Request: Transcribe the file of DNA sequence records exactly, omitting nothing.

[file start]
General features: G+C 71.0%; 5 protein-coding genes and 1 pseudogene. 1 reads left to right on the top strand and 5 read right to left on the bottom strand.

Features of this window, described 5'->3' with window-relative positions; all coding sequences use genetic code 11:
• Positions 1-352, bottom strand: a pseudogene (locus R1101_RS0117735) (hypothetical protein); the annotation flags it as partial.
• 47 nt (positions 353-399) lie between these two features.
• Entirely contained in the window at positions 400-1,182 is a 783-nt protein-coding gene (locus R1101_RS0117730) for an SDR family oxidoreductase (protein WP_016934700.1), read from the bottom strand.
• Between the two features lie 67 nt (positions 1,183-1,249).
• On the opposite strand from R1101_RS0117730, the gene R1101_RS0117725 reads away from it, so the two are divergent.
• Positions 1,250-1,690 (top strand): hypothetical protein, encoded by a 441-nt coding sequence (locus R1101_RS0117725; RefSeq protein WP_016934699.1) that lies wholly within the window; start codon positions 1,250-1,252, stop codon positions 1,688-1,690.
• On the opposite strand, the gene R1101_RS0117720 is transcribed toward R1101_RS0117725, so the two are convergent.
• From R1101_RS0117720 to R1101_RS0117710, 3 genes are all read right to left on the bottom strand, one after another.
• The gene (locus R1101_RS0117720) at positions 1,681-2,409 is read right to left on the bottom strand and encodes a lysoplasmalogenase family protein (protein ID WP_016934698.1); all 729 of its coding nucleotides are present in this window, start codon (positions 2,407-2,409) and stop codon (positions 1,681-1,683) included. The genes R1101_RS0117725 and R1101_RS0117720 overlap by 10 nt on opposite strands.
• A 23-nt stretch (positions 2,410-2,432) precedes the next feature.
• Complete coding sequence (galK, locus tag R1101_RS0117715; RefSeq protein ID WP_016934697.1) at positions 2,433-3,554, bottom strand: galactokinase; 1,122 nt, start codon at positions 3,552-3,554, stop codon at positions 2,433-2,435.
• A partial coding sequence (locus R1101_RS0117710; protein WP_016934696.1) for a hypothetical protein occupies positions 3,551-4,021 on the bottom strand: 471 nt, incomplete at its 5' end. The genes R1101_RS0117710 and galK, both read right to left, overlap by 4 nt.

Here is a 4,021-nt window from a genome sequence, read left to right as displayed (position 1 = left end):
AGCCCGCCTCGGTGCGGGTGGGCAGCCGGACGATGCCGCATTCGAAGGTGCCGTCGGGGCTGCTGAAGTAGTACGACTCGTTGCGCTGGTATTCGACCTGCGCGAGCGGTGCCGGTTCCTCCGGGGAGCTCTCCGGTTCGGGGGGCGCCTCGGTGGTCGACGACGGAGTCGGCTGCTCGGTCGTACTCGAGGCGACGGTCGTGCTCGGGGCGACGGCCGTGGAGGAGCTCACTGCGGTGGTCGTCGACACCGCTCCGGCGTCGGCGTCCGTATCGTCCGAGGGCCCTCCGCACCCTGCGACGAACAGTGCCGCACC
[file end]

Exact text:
General features: G+C 71.0%; 5 protein-coding genes and 1 pseudogene. 1 reads left to right on the top strand and 5 read right to left on the bottom strand.

Features of this window, described 5'->3' with window-relative positions; all coding sequences use genetic code 11:
• Positions 1-352, bottom strand: a pseudogene (locus R1101_RS0117735) (hypothetical protein); the annotation flags it as partial.
• 47 nt (positions 353-399) lie between these two features.
• Entirely contained in the window at positions 400-1,182 is a 783-nt protein-coding gene (locus R1101_RS0117730) for an SDR family oxidoreductase (protein WP_016934700.1), read from the bottom strand.
• Between the two features lie 67 nt (positions 1,183-1,249).
• On the opposite strand from R1101_RS0117730, the gene R1101_RS0117725 reads away from it, so the two are divergent.
• Positions 1,250-1,690 (top strand): hypothetical protein, encoded by a 441-nt coding sequence (locus R1101_RS0117725; RefSeq protein WP_016934699.1) that lies wholly within the window; start codon positions 1,250-1,252, stop codon positions 1,688-1,690.
• On the opposite strand, the gene R1101_RS0117720 is transcribed toward R1101_RS0117725, so the two are convergent.
• From R1101_RS0117720 to R1101_RS0117710, 3 genes are all read right to left on the bottom strand, one after another.
• The gene (locus R1101_RS0117720) at positions 1,681-2,409 is read right to left on the bottom strand and encodes a lysoplasmalogenase family protein (protein ID WP_016934698.1); all 729 of its coding nucleotides are present in this window, start codon (positions 2,407-2,409) and stop codon (positions 1,681-1,683) included. The genes R1101_RS0117725 and R1101_RS0117720 overlap by 10 nt on opposite strands.
• A 23-nt stretch (positions 2,410-2,432) precedes the next feature.
• Complete coding sequence (galK, locus tag R1101_RS0117715; RefSeq protein ID WP_016934697.1) at positions 2,433-3,554, bottom strand: galactokinase; 1,122 nt, start codon at positions 3,552-3,554, stop codon at positions 2,433-2,435.
• A partial coding sequence (locus R1101_RS0117710; protein WP_016934696.1) for a hypothetical protein occupies positions 3,551-4,021 on the bottom strand: 471 nt, incomplete at its 5' end. The genes R1101_RS0117710 and galK, both read right to left, overlap by 4 nt.

Here is a 4,021-nt window from a genome sequence, read left to right as displayed (position 1 = left end):
AGCCCGCCTCGGTGCGGGTGGGCAGCCGGACGATGCCGCATTCGAAGGTGCCGTCGGGGCTGCTGAAGTAGTACGACTCGTTGCGCTGGTATTCGACCTGCGCGAGCGGTGCCGGTTCCTCCGGGGAGCTCTCCGGTTCGGGGGGCGCCTCGGTGGTCGACGACGGAGTCGGCTGCTCGGTCGTACTCGAGGCGACGGTCGTGCTCGGGGCGACGGCCGTGGAGGAGCTCACTGCGGTGGTCGTCGACACCGCTCCGGCGTCGGCGTCCGTATCGTCCGAGGGCCCTCCGCACCCTGCGACGAACAGTGCCGCACC